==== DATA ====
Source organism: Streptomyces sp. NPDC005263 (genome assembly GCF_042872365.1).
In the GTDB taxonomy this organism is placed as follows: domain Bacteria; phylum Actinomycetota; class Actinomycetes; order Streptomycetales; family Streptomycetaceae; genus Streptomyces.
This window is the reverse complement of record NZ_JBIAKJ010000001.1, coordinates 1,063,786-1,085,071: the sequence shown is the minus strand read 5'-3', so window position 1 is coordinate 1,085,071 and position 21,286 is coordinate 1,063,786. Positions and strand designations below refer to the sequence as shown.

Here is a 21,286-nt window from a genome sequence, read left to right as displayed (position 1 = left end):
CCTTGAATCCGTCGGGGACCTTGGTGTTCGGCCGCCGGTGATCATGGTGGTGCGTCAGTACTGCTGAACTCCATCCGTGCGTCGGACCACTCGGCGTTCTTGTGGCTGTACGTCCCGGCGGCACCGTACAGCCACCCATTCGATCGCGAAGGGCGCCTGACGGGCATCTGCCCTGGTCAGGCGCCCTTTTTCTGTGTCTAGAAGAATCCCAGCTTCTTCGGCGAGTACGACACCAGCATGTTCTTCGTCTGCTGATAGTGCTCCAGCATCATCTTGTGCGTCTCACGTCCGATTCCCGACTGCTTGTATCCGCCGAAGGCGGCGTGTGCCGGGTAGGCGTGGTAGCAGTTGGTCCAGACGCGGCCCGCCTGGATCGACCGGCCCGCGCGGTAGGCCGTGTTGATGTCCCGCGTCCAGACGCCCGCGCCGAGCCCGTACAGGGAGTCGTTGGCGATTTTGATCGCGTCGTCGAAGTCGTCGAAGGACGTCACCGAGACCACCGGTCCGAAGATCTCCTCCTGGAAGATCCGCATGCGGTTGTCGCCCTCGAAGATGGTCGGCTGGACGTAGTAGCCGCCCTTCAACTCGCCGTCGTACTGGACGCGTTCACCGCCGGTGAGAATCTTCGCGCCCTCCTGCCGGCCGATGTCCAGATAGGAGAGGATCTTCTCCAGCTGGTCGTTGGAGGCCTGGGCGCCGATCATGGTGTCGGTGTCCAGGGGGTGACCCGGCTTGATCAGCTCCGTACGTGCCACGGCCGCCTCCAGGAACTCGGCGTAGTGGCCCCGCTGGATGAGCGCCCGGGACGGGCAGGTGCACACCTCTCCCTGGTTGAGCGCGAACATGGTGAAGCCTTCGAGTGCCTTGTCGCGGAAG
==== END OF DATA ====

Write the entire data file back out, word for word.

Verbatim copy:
Source organism: Streptomyces sp. NPDC005263 (genome assembly GCF_042872365.1).
In the GTDB taxonomy this organism is placed as follows: domain Bacteria; phylum Actinomycetota; class Actinomycetes; order Streptomycetales; family Streptomycetaceae; genus Streptomyces.
This window is the reverse complement of record NZ_JBIAKJ010000001.1, coordinates 1,063,786-1,085,071: the sequence shown is the minus strand read 5'-3', so window position 1 is coordinate 1,085,071 and position 21,286 is coordinate 1,063,786. Positions and strand designations below refer to the sequence as shown.

Here is a 21,286-nt window from a genome sequence, read left to right as displayed (position 1 = left end):
CCTTGAATCCGTCGGGGACCTTGGTGTTCGGCCGCCGGTGATCATGGTGGTGCGTCAGTACTGCTGAACTCCATCCGTGCGTCGGACCACTCGGCGTTCTTGTGGCTGTACGTCCCGGCGGCACCGTACAGCCACCCATTCGATCGCGAAGGGCGCCTGACGGGCATCTGCCCTGGTCAGGCGCCCTTTTTCTGTGTCTAGAAGAATCCCAGCTTCTTCGGCGAGTACGACACCAGCATGTTCTTCGTCTGCTGATAGTGCTCCAGCATCATCTTGTGCGTCTCACGTCCGATTCCCGACTGCTTGTATCCGCCGAAGGCGGCGTGTGCCGGGTAGGCGTGGTAGCAGTTGGTCCAGACGCGGCCCGCCTGGATCGACCGGCCCGCGCGGTAGGCCGTGTTGATGTCCCGCGTCCAGACGCCCGCGCCGAGCCCGTACAGGGAGTCGTTGGCGATTTTGATCGCGTCGTCGAAGTCGTCGAAGGACGTCACCGAGACCACCGGTCCGAAGATCTCCTCCTGGAAGATCCGCATGCGGTTGTCGCCCTCGAAGATGGTCGGCTGGACGTAGTAGCCGCCCTTCAACTCGCCGTCGTACTGGACGCGTTCACCGCCGGTGAGAATCTTCGCGCCCTCCTGCCGGCCGATGTCCAGATAGGAGAGGATCTTCTCCAGCTGGTCGTTGGAGGCCTGGGCGCCGATCATGGTGTCGGTGTCCAGGGGGTGACCCGGCTTGATCAGCTCCGTACGTGCCACGGCCGCCTCCAGGAACTCGGCGTAGTGGCCCCGCTGGATGAGCGCCCGGGACGGGCAGGTGCACACCTCTCCCTGGTTGAGCGCGAACATGGTGAAGCCTTCGAGTGCCTTGTCGCGGAAG